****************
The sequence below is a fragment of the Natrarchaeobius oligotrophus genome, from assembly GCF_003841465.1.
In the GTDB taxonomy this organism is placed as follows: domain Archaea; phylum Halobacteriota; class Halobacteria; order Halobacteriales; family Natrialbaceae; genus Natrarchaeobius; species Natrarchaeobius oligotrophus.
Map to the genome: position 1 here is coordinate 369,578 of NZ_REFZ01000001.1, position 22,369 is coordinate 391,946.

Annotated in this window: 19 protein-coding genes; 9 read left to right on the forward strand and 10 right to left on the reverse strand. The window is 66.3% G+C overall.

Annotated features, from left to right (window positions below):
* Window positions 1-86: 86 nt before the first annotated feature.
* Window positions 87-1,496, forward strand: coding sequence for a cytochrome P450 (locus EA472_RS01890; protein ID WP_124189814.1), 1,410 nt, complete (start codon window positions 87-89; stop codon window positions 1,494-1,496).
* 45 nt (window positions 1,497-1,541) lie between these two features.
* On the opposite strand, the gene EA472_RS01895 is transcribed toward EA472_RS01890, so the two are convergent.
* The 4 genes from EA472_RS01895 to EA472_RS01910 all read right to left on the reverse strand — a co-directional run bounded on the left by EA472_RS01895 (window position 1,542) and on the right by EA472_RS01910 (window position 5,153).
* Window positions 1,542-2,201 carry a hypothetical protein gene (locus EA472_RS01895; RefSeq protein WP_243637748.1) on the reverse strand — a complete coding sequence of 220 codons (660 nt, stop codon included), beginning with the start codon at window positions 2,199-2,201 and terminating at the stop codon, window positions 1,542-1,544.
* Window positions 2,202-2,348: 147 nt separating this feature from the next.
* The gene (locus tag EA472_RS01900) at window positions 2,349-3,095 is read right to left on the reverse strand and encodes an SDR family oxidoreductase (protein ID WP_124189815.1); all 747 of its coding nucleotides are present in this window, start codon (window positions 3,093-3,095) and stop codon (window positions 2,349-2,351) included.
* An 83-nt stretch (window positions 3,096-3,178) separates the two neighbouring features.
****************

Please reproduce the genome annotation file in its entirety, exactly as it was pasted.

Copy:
The sequence below is a fragment of the Natrarchaeobius oligotrophus genome, from assembly GCF_003841465.1.
In the GTDB taxonomy this organism is placed as follows: domain Archaea; phylum Halobacteriota; class Halobacteria; order Halobacteriales; family Natrialbaceae; genus Natrarchaeobius; species Natrarchaeobius oligotrophus.
Map to the genome: position 1 here is coordinate 369,578 of NZ_REFZ01000001.1, position 22,369 is coordinate 391,946.

Annotated in this window: 19 protein-coding genes; 9 read left to right on the forward strand and 10 right to left on the reverse strand. The window is 66.3% G+C overall.

Annotated features, from left to right (window positions below):
* Window positions 1-86: 86 nt before the first annotated feature.
* Window positions 87-1,496, forward strand: coding sequence for a cytochrome P450 (locus EA472_RS01890; protein ID WP_124189814.1), 1,410 nt, complete (start codon window positions 87-89; stop codon window positions 1,494-1,496).
* 45 nt (window positions 1,497-1,541) lie between these two features.
* On the opposite strand, the gene EA472_RS01895 is transcribed toward EA472_RS01890, so the two are convergent.
* The 4 genes from EA472_RS01895 to EA472_RS01910 all read right to left on the reverse strand — a co-directional run bounded on the left by EA472_RS01895 (window position 1,542) and on the right by EA472_RS01910 (window position 5,153).
* Window positions 1,542-2,201 carry a hypothetical protein gene (locus EA472_RS01895; RefSeq protein WP_243637748.1) on the reverse strand — a complete coding sequence of 220 codons (660 nt, stop codon included), beginning with the start codon at window positions 2,199-2,201 and terminating at the stop codon, window positions 1,542-1,544.
* Window positions 2,202-2,348: 147 nt separating this feature from the next.
* The gene (locus tag EA472_RS01900) at window positions 2,349-3,095 is read right to left on the reverse strand and encodes an SDR family oxidoreductase (protein ID WP_124189815.1); all 747 of its coding nucleotides are present in this window, start codon (window positions 3,093-3,095) and stop codon (window positions 2,349-2,351) included.
* An 83-nt stretch (window positions 3,096-3,178) separates the two neighbouring features.